Top 12 Natural Hot Springs in Iceland

When you think “cold, snowy day” or “or “icy glaciers,” stripping down and taking a dip is probably not the first thing that comes to mind.

However, in Iceland, swimming in hot steamy springs is a favorite activity, no matter what the weather.

Let’s explore one of Iceland’s most relaxing features: the natural hot springs.

This guide to the top 10 natural hot springs in Iceland will let you know the ins and outs of the country’s most beautiful geothermal lagoons.

What Are Natural Hot Springs?

Girl in a hot spring in Iceland

Hot springs are bodies of water that are heated naturally by geothermal energy. To determine whether a body of water is a hot spring or not, you take the temperature of the water and compare it to the earth around it. If the water is hotter, it’s a hot spring. Most hot springs are at least 38 degrees Celsius (which is 100 degrees Fahrenheit).

There are three main factors that contribute to the heat of a hot spring:

The first is the depth at which the heat is supplied, which is sometimes referred to as the “magma chamber”.

Next is the rate at which the water of the spring flows, or if there is any sort of current.

The last is factor is the amount of cool water that the hot water source flows into.

Why Are There so Many Hot Springs in Iceland?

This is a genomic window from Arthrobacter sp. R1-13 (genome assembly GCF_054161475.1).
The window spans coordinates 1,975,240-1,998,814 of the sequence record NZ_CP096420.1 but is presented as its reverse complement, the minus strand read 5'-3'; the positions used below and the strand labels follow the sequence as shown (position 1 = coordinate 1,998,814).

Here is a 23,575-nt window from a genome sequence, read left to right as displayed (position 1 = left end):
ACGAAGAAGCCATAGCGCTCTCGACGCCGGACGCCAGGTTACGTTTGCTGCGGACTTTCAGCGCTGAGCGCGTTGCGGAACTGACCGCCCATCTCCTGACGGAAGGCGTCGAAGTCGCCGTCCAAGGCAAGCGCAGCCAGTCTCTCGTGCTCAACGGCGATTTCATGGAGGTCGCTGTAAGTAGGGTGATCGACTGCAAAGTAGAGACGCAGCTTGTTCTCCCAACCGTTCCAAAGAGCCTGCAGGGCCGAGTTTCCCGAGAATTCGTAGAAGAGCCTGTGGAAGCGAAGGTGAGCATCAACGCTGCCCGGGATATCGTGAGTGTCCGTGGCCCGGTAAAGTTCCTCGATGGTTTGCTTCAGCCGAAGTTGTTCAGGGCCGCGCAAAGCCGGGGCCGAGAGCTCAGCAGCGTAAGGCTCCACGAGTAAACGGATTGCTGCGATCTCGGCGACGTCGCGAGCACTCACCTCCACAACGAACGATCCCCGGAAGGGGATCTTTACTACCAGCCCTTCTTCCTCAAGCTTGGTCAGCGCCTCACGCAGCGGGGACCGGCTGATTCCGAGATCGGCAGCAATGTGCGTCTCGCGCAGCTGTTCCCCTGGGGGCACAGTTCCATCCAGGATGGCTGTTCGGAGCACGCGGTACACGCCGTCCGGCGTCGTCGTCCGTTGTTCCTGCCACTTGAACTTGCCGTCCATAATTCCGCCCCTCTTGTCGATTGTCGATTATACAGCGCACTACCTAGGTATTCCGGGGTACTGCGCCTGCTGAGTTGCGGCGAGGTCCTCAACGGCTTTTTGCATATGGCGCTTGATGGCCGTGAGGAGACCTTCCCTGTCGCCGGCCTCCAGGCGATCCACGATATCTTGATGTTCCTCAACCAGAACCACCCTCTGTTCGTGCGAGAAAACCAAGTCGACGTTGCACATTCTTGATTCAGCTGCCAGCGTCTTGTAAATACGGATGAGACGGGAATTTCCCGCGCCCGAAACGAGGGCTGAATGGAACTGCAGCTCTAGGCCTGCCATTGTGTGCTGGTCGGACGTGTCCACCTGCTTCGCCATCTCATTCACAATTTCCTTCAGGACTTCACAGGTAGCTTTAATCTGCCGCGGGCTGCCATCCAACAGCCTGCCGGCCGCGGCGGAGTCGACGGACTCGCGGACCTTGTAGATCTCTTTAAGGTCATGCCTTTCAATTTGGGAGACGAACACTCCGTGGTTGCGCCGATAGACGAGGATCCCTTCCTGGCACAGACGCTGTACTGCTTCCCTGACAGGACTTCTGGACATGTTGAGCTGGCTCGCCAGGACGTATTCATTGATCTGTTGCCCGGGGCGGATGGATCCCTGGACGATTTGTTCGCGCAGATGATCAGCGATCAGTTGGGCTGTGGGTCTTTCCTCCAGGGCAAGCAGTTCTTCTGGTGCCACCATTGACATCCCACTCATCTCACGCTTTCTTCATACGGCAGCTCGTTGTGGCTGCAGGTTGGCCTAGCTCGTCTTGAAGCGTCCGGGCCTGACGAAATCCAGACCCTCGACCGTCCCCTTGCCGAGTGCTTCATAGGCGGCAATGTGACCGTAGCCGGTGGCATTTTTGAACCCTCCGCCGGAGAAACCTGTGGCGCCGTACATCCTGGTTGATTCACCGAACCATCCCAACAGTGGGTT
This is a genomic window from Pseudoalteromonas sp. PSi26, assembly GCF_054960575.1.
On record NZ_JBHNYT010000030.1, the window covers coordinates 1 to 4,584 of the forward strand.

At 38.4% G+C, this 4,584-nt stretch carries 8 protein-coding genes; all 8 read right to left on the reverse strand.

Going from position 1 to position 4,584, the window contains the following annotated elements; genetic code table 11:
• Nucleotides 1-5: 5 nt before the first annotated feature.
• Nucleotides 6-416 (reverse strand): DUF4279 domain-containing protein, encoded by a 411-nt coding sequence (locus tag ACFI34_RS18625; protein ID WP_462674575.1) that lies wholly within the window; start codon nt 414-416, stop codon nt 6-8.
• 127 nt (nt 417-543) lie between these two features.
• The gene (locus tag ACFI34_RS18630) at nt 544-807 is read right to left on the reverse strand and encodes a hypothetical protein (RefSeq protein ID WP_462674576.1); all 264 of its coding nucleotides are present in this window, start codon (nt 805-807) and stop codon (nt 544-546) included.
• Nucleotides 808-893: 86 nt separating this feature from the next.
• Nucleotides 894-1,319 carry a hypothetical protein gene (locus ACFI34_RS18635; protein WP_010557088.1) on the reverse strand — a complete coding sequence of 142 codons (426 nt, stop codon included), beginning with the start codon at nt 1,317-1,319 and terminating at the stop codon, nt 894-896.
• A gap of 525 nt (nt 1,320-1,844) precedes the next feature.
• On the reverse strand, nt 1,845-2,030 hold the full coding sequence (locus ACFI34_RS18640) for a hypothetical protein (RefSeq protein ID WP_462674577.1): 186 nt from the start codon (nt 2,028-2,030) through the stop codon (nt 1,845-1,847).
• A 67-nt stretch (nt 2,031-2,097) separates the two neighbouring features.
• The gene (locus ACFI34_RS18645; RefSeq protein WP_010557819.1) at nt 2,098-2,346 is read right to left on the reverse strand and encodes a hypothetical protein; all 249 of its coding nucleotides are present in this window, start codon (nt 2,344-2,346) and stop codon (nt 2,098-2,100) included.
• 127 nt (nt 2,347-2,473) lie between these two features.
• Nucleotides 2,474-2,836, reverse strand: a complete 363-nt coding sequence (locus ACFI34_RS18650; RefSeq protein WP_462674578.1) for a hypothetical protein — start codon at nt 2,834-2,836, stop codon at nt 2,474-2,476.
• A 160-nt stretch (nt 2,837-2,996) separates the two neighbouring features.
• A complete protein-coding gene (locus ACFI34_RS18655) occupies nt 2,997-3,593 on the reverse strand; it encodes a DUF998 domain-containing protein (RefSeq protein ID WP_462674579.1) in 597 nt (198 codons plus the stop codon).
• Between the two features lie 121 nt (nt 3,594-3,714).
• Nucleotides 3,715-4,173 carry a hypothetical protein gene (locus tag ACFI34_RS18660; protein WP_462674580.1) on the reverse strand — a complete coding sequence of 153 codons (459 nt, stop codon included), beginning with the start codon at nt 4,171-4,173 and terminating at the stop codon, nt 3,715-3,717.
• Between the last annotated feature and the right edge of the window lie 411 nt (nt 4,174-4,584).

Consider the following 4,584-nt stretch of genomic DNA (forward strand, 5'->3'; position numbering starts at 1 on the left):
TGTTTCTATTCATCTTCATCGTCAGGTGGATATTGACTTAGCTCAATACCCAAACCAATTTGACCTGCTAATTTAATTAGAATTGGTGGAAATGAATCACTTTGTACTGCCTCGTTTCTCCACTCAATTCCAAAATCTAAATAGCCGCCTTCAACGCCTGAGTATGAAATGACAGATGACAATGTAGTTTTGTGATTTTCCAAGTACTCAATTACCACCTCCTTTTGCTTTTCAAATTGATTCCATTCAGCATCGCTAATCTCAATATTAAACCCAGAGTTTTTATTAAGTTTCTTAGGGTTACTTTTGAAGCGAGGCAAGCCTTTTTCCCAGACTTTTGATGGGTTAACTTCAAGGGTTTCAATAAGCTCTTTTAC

We know that hot springs are caused by geothermal activity, but what exactly does that mean and why are there so many in Iceland?

Iceland is located on the meeting place of two diverging tectonic plates. This ridge is called the Mid-Atlantic Ridge. Half of Iceland is located on the North American plate and half is located on the Eurasian plate.

Volcanic activity is very common along tectonic rifts. Since there is so much volcanic activity, water is often heated under the ground, and this is called geothermal activity. Hot springs are caused by this geothermal activity.

The divergence of the plates causes the volcanic activity, and the hot springs are the end result. The hot springs in Iceland may seem to pop up in random places, but their locations are far from random. Their hot water sources and origins can usually be traced.